(This column was first published in the December 23, 2002 issue of The Buffalo News.)


The coordinates I was given for a parking area were latitude: North 43 degrees 00.916 minutes, longitude: West 078 degrees 29.178 minutes. I set those coordinates in my handheld GPS (Global Positioning System) and followed its compass to the middle of Akron Falls County Park in Newstead.


After I parked my car, I set new coordinates in the GPS and started hiking down a steep hill toward that location.


This was to be my introduction to the new orienteering-like sport of geocaching. I was following instructions downloaded from the Geocaching website. I had picked out this site from among dozens in western New York, including eight within the Buffalo city limits.


The name of my goal is "Eversure's C&S Cache". I had printed out the instructions to it from the website. Here is part of what I read: "Once you are on the nature trail, enjoy what is the very best of our town. Don't worry about getting wet but please be sure to wear hiking boots: you'll need them for the final leg. Cache is in a dark green ammo box with C&S GEOCACHE painted on it (you will discover the meaning of C&S once you open the box). I believe that you WILL need the hint below."


And indeed I did. I had already decrypted the hint using the accompanying key. It told me something about mushrooms that didn't make sense to me until I looked around when I reached my target location. But even with this clue it took me fifteen minutes to find the cache -- enough time to make me feel at the same time both heroic and foolish for the cache was in a location that should have been obvious.


In the box were all kinds of goodies: a "Proud to be an American" monogrammed t-shirt, several CDs, a half dozen other quite valuable gifts and a spiral pad on which a number of earlier visitors had written. The geocaching rules at this point are simple: "Take something from the cache. Leave something in the cache. Write something in the logbook." I took those instructions to mean "trade something of equal value," and having failed to bring anything to offer, I just sat down on the hillside to record in the logbook my pleasure at finding my first cache.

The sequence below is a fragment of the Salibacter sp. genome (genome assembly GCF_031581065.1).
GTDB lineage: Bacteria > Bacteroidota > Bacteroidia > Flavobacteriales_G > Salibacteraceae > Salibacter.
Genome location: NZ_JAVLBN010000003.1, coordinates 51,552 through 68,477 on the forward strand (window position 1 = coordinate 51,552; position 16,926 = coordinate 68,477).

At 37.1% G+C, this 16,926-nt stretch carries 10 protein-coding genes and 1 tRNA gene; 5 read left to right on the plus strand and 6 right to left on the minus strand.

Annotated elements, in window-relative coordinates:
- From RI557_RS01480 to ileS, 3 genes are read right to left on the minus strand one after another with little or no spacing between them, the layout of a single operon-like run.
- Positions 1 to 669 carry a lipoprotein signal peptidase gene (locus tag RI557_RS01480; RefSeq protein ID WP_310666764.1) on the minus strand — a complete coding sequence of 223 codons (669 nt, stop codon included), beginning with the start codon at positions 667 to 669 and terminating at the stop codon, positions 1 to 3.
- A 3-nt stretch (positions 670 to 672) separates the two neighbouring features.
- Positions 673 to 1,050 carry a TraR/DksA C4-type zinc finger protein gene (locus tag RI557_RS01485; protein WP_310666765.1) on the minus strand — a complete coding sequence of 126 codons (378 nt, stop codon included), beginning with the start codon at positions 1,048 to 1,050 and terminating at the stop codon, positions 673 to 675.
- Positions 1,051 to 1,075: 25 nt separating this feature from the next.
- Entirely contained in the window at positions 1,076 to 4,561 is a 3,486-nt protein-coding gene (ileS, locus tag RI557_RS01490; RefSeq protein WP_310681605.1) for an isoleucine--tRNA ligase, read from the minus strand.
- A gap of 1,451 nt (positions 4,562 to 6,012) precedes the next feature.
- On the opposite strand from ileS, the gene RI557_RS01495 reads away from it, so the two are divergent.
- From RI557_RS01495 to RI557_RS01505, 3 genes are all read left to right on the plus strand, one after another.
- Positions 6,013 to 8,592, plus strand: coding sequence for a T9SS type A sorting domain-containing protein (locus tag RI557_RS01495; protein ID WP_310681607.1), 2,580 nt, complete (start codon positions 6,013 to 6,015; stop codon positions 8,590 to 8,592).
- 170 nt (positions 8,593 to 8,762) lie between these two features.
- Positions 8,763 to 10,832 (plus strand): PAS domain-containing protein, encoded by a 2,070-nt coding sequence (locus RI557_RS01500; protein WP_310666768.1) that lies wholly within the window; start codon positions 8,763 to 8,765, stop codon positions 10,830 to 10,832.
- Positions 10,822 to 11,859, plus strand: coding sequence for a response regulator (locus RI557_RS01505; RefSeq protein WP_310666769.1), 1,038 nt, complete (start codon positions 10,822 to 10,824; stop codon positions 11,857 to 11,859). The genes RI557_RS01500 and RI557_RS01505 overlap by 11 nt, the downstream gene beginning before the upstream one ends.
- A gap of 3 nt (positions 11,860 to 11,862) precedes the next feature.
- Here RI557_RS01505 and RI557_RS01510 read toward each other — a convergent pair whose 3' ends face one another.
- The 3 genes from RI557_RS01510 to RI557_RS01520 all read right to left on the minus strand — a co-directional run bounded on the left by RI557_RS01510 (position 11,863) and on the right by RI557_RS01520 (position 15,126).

Buoyed by my success I raced back to the car and headed for another cache, this one the other side of Akron in a woodlot I had visited earlier in the year to census breeding birds.


It seems to me that geocaching represents a wonderful new family activity, a sport that would get both children and adults interested and out away from television for a few hours. More than a walk in the woods, it represents an expedition with a well-defined goal.


There is a drawback, however. Even the discounted GPS devices offered on the geocaching website cost $100 or more. A decision to purchase one should not be taken lightly. I use mine for many other applications. Like many hunters, for example, when I set out on a hike, I record the location of my car, that way insuring that I head back in the right direction. Still you should consider what uses you would make of a GPS before you buy one. At these prices, for most of us they shouldn't be considered toys.


Before you buy any GPS device, I recommend that you explore Joe Mehaffey and Jack Yeazel's GPS Information Website. There is a great deal of information on this site, almost too much, but it is a good place to begin if you are considering a purchase. One of the things you will soon realize is that learning how to use one of these devices effectively is not at all easy. I still struggle with mine after two years and, when I haven't used it for a time, I find myself having to relearn its idiosyncracies.


For those who don't purchase a GPS, there is an alternative. Letterboxing is a similar outdoor treasure hunt that requires only a compass. Its clues, found on the web at Letterboxing North America, relate more to the environment. This sport was initiated in England where it has become very popular. There are already over a thousand sites in North America, but so far only one in western New York.